In Gone to Texas, historian Randolph Campbell ranges from the first arrival of humans in the Panhandle some 10,000 years ago to the dawn of the twenty-first century, offering an interpretive account of the land, the successive waves of people who have gone to Texas, and the conflicts that have made Texas as much a metaphor as a place. Campbell ...
In Gone to Texas, historian Randolph Campbell ranges from the first arrival of humans in the Panhandle some 10,000 years ago to the dawn of the twenty-first century, offering an interpretive account of the land, the successive waves of people who have gone to Texas, and the conflicts that have made Texas as much a metaphor as a place. Campbell presents the epic tales of Texas history in a new light, offering revisionist history in the best sense--broadening and deepening the traditional story, without ignoring the heroes of the past. The scope of the book is impressive. It ranges from the archeological record of early Native Americans to the rise of the oil industry and ultimately the modernization of Texas. Campbell provides swift-moving accounts of the Mexican revolution against Spain, the arrival of settlers from the United States, and the lasting Spanish legacy (from place names to cattle ranching to civil law). The author also paints a rich portrait of the Anglo-Texan revolution, with its larger-than-life leaders and epic battles, the fascinating decade of the Republic of Texas, and annexation by the United States. In his account of the Civil War and Reconstruction, he examines developments both in local politics and society and in the nation at large (from the debate over secession to the role of Texas troops in the Confederate army to the impact of postwar civil rights laws). Late nineteenth-century Texas is presented as part of both the Old West and the New South. The story continues with an analysis of the impact of the Populist and Progressive movements and then looks at the prosperity decade of the 1920s and the economic disaster of the Great Depression. Campbell's last chapters show how World War II brought economic recovery and touched off spectacular growth that, with only a few downturns, continues until today. Lucid, engaging, deftly written, Gone to Texas offers a fresh understanding of why Texas continues to be seen as a state unlike any other, a place that distills the essence of what it means to be an American.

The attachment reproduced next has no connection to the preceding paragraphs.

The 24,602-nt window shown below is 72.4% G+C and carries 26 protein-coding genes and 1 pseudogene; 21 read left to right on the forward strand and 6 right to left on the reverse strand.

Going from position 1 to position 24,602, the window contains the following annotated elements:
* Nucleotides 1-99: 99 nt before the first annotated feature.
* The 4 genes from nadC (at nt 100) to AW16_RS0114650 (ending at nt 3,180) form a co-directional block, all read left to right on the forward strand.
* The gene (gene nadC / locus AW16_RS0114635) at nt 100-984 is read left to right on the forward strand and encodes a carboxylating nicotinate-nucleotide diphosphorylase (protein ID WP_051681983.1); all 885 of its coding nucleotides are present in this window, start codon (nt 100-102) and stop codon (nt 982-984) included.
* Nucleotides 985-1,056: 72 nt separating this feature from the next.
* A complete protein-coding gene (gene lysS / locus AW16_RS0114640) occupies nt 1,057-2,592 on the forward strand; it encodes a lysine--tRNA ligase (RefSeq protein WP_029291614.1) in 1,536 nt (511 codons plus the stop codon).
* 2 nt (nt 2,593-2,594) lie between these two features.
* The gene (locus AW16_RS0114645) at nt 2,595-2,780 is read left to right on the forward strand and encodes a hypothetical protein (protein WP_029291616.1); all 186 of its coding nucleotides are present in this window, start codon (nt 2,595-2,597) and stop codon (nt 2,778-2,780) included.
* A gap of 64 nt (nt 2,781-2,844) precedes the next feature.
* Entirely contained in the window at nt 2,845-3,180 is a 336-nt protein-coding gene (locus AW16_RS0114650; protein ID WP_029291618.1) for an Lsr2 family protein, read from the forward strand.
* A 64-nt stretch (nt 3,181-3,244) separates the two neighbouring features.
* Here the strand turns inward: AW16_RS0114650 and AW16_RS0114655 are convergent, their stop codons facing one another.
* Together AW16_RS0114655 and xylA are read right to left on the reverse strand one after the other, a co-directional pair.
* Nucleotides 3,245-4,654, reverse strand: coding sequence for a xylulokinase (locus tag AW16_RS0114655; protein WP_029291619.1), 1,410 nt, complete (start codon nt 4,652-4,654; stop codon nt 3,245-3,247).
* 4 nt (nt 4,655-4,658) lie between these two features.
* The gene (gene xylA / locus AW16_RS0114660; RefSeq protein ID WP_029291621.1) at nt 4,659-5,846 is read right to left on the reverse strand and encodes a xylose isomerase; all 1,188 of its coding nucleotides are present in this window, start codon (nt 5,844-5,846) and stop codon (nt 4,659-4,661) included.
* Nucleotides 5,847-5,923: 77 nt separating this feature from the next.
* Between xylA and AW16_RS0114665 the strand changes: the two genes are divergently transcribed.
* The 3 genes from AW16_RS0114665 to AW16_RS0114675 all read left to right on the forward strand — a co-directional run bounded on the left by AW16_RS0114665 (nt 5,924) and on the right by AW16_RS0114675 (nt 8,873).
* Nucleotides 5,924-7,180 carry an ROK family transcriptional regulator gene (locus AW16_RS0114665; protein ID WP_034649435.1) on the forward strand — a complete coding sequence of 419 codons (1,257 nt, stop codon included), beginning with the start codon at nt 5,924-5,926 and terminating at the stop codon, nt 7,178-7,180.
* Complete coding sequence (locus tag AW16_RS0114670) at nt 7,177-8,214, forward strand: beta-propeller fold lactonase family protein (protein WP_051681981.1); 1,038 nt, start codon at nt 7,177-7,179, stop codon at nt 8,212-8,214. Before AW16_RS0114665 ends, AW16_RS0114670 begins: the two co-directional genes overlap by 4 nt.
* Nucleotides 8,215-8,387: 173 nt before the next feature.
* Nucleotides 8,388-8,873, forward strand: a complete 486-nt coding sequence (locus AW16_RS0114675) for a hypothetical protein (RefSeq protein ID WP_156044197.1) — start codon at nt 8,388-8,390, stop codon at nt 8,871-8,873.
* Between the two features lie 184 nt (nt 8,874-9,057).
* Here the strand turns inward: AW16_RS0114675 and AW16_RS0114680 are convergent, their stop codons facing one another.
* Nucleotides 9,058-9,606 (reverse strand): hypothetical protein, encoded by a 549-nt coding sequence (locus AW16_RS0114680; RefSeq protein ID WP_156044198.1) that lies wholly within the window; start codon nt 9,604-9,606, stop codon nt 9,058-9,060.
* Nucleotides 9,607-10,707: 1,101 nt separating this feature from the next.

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Publishers Weekly, 2003-05-26 Anyone who believes that the history of Texas is written only in tub-thumping braggadocio will quickly be set straight by this superb history of the Lone Star State. A leading historian of Texas (Sam Houston and the American Southwest, etc.), Campbell writes with authority and clarity about one of the nation's most distinctive components. His thoroughly contemporary approach sets early Texas history firmly within the checkered development of Mexico and keeps African-Americans, both slave and free, as well as native tribes at the center of his story. His coverage of such matters as the Texas Revolution, the state's 10 years as an independent republic and the cattle business are models of their kind, and surely no one has written so well while so briefly about how Texas became Southern. Because much of the book is spent on the state's lively political history, however, there may not be enough about Texas society (and certainly not about the state's complex, mixed culture) to satisfy some readers. What's best about the book and what will make it attractive beyond Texas borders is Campbell's healthy skepticism about claims that Texas is unique among the states. He's also critical where criticism is clearly warranted, such as when arraigning "the general lack of concern for civil rights that characterized the state's politics after the 1870s." Campbell shows an unusual ability to judge people in 21st-century terms without losing sight of the long-ago context of their acts. A dividend for readers is the book's unusually good maps and diagrams. (Aug.) (c) Copyright PWxyz, LLC. All rights reserved
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